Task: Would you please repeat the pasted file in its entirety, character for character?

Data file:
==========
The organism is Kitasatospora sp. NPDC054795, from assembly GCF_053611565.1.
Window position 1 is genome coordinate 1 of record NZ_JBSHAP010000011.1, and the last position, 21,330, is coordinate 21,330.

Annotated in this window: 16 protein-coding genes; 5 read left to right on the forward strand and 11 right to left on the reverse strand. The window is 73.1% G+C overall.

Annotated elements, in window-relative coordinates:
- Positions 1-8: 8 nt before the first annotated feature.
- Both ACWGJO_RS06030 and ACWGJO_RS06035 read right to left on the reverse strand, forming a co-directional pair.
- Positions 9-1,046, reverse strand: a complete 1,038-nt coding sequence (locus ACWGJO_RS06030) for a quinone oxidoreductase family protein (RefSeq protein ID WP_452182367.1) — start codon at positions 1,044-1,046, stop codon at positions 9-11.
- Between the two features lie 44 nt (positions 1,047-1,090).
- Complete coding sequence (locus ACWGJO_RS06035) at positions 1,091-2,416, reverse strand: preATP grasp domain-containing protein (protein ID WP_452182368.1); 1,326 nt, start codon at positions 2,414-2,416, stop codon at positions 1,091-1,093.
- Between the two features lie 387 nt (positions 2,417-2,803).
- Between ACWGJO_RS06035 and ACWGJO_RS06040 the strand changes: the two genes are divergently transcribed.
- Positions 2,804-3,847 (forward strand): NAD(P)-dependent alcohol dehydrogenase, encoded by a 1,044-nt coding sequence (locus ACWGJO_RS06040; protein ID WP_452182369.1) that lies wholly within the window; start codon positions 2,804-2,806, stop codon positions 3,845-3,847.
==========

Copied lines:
The organism is Kitasatospora sp. NPDC054795, from assembly GCF_053611565.1.
Window position 1 is genome coordinate 1 of record NZ_JBSHAP010000011.1, and the last position, 21,330, is coordinate 21,330.

Annotated in this window: 16 protein-coding genes; 5 read left to right on the forward strand and 11 right to left on the reverse strand. The window is 73.1% G+C overall.

Annotated elements, in window-relative coordinates:
- Positions 1-8: 8 nt before the first annotated feature.
- Both ACWGJO_RS06030 and ACWGJO_RS06035 read right to left on the reverse strand, forming a co-directional pair.
- Positions 9-1,046, reverse strand: a complete 1,038-nt coding sequence (locus ACWGJO_RS06030) for a quinone oxidoreductase family protein (RefSeq protein ID WP_452182367.1) — start codon at positions 1,044-1,046, stop codon at positions 9-11.
- Between the two features lie 44 nt (positions 1,047-1,090).
- Complete coding sequence (locus ACWGJO_RS06035) at positions 1,091-2,416, reverse strand: preATP grasp domain-containing protein (protein ID WP_452182368.1); 1,326 nt, start codon at positions 2,414-2,416, stop codon at positions 1,091-1,093.
- Between the two features lie 387 nt (positions 2,417-2,803).
- Between ACWGJO_RS06035 and ACWGJO_RS06040 the strand changes: the two genes are divergently transcribed.
- Positions 2,804-3,847 (forward strand): NAD(P)-dependent alcohol dehydrogenase, encoded by a 1,044-nt coding sequence (locus ACWGJO_RS06040; protein ID WP_452182369.1) that lies wholly within the window; start codon positions 2,804-2,806, stop codon positions 3,845-3,847.